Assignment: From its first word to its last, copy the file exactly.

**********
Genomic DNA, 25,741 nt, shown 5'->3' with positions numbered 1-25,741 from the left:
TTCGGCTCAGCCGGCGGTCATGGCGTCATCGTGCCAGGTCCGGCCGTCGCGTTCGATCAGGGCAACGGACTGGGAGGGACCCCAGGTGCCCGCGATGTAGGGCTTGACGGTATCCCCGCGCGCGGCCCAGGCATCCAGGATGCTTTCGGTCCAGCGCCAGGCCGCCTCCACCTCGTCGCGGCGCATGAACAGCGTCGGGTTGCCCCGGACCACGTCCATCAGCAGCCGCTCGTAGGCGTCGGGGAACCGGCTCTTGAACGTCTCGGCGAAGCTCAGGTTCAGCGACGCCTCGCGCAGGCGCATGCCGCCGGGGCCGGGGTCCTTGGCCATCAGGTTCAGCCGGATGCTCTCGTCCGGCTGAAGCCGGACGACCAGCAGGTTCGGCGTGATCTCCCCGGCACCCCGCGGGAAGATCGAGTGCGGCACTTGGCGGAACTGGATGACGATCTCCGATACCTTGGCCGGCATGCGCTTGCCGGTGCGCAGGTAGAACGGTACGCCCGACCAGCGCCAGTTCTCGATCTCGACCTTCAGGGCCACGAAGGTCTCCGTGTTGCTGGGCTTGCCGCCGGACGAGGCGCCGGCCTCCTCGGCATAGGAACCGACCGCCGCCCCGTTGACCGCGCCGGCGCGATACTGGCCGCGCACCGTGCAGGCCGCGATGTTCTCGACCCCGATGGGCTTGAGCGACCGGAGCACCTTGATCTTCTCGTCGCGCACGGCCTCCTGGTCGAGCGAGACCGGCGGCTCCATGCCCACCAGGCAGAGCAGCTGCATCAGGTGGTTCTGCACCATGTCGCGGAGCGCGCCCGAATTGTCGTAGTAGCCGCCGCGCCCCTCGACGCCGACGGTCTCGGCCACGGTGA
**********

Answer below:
Genomic DNA, 25,741 nt, shown 5'->3' with positions numbered 1-25,741 from the left:
TTCGGCTCAGCCGGCGGTCATGGCGTCATCGTGCCAGGTCCGGCCGTCGCGTTCGATCAGGGCAACGGACTGGGAGGGACCCCAGGTGCCCGCGATGTAGGGCTTGACGGTATCCCCGCGCGCGGCCCAGGCATCCAGGATGCTTTCGGTCCAGCGCCAGGCCGCCTCCACCTCGTCGCGGCGCATGAACAGCGTCGGGTTGCCCCGGACCACGTCCATCAGCAGCCGCTCGTAGGCGTCGGGGAACCGGCTCTTGAACGTCTCGGCGAAGCTCAGGTTCAGCGACGCCTCGCGCAGGCGCATGCCGCCGGGGCCGGGGTCCTTGGCCATCAGGTTCAGCCGGATGCTCTCGTCCGGCTGAAGCCGGACGACCAGCAGGTTCGGCGTGATCTCCCCGGCACCCCGCGGGAAGATCGAGTGCGGCACTTGGCGGAACTGGATGACGATCTCCGATACCTTGGCCGGCATGCGCTTGCCGGTGCGCAGGTAGAACGGTACGCCCGACCAGCGCCAGTTCTCGATCTCGACCTTCAGGGCCACGAAGGTCTCCGTGTTGCTGGGCTTGCCGCCGGACGAGGCGCCGGCCTCCTCGGCATAGGAACCGACCGCCGCCCCGTTGACCGCGCCGGCGCGATACTGGCCGCGCACCGTGCAGGCCGCGATGTTCTCGACCCCGATGGGCTTGAGCGACCGGAGCACCTTGATCTTCTCGTCGCGCACGGCCTCCTGGTCGAGCGAGACCGGCGGCTCCATGCCCACCAGGCAGAGCAGCTGCATCAGGTGGTTCTGCACCATGTCGCGGAGCGCGCCCGAATTGTCGTAGTAGCCGCCGCGCCCCTCGACGCCGACGGTCTCGGCCACGGTGA